I wonder if that expression will surprise you. You are a student of history and, as such, you owe it to yourself to drive all false but comforting thoughts from your mind, particularly now that Paris, “the city of light,” has gone dark. It is important at such moments to embrace lucidity, so that we should not go dark as well. I may point out that of the two, comforting and discomforting thoughts, comforting thoughts are the more dangerous; they lull us to sleep, when we ought to be fully awake. We are always alert to danger, unless we are put to sleep by soothing words.
Saturday, November 21, 2015
U.S. Senator Chris Murphy has released in USA Today a manifesto that details his view on U.S. foreign policy and ISIS, the Islamic terrorist state that has gobbled up large chunks of Iraq and Syria, in the process creating the “orphans and widows” President Barack Obama hopes to house, among other places and with the concurrence of Governor Dannel Malloy, in Connecticut.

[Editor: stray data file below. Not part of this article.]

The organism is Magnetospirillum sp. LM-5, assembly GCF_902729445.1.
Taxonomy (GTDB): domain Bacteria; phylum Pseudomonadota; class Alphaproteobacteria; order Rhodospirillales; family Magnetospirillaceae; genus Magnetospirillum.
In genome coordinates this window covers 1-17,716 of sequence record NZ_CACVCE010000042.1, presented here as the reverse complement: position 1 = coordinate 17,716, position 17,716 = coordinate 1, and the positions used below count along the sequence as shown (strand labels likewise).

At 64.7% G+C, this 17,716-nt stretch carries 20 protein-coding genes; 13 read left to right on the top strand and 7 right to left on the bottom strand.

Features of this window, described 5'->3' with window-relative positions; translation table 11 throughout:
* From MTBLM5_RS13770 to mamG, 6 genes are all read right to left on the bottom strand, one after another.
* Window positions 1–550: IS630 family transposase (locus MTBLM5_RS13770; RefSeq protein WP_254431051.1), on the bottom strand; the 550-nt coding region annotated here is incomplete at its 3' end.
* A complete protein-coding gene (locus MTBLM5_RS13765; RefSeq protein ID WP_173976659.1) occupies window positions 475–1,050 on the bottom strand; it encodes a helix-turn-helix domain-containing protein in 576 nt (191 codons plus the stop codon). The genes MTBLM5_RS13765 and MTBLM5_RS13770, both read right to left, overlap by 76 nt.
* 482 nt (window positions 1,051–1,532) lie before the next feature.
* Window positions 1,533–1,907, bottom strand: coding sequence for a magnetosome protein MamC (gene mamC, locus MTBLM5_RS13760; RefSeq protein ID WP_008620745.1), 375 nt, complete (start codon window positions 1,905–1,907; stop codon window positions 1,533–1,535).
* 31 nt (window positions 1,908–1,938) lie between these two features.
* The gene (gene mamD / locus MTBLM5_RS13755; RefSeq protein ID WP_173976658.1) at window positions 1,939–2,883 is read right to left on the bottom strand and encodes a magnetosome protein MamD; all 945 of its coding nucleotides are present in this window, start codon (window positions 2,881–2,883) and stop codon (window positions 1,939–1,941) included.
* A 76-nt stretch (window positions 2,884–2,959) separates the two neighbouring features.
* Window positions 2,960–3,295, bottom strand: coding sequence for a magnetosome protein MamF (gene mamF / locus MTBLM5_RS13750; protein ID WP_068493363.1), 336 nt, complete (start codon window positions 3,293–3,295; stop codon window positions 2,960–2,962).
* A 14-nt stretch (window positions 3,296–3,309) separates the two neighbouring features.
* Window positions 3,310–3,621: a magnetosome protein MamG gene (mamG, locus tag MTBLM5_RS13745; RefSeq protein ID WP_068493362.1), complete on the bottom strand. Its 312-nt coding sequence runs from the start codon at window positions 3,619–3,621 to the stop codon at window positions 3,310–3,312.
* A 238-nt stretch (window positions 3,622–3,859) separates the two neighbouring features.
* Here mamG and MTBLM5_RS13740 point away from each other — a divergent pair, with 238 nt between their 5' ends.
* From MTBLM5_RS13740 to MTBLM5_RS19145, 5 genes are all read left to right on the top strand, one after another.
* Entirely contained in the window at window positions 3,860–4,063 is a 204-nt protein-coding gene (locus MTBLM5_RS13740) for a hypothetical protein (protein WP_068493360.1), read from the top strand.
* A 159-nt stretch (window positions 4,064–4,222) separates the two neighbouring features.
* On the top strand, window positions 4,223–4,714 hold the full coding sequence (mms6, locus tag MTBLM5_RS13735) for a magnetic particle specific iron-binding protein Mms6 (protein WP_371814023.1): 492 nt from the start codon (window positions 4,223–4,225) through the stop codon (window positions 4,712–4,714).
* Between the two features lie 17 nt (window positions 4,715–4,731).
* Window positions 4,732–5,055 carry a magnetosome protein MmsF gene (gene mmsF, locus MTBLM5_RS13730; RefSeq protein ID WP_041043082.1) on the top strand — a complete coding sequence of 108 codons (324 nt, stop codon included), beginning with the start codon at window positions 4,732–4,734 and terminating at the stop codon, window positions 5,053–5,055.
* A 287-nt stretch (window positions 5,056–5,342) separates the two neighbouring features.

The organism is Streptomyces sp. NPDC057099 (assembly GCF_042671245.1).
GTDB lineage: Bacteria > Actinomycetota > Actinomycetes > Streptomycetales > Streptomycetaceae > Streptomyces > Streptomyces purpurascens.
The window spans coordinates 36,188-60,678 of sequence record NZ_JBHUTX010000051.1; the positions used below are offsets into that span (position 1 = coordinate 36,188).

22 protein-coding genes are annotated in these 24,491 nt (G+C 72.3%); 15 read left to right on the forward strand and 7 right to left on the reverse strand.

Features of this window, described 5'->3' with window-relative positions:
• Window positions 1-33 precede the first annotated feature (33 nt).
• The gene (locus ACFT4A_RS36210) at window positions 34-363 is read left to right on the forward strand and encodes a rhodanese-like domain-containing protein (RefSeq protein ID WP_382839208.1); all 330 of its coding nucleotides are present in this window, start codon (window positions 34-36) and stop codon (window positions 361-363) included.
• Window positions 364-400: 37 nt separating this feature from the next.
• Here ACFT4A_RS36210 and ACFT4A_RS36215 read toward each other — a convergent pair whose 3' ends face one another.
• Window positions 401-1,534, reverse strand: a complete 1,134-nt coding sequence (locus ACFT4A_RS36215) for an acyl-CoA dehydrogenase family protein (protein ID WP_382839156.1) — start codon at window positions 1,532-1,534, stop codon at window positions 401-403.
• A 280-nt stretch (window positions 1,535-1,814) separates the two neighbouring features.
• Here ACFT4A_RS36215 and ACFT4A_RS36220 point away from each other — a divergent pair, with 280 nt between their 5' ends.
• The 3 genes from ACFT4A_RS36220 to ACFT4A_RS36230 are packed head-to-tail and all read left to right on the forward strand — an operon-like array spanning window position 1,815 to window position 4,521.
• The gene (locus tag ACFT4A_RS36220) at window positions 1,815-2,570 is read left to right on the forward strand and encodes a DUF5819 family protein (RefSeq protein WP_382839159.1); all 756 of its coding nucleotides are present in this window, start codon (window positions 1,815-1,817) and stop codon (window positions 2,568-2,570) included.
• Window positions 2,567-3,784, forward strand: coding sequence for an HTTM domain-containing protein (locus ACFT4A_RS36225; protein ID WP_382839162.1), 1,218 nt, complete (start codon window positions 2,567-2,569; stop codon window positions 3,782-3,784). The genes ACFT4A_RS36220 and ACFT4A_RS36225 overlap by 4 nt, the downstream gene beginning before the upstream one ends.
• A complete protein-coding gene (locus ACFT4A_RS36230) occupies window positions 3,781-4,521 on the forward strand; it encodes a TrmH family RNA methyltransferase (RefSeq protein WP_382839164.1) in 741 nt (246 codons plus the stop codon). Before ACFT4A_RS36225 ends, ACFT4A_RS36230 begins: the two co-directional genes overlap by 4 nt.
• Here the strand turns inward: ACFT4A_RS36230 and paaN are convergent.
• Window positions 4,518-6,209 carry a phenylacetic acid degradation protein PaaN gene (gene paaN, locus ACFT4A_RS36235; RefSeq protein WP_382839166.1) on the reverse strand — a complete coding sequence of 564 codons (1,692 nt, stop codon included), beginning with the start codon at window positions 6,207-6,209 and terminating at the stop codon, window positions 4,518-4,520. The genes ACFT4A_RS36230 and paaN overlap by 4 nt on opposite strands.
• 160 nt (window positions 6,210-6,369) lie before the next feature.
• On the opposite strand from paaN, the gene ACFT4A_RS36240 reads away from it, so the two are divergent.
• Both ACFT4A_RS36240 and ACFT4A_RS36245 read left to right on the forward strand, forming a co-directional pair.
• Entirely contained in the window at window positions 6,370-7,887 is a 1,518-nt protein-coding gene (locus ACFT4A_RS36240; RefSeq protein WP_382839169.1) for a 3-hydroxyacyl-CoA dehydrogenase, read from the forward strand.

Following the ISIS inspired attack in Paris, France, jihadi websites proclaimed that the warriors of Muhammed, blessings be upon him, would similarly attack the United States. “The American blood is best,” some boasted, “and we will taste it soon.” Islamic scholars in India strongly condemned the attack.
Thursday, November 19, 2015
Leading Democrats in the state – Governor Dannel Malloy, Speaker of the House Brendan Sharkey, President Pro Tem of the Senate Martin Looney – have opened a multi- pronged attack on the state’s clean election program and its watchdog, Connecticut’s State Elections Enforcement Commission (SEEC).
The effort to defang the state’s clean election laws began with an attempt by the Malloy administration to overleap a provision that prevents potential campaign contributors who do business with the state from polluting elections with campaign contributions to politicians who are in a position to advance their interests.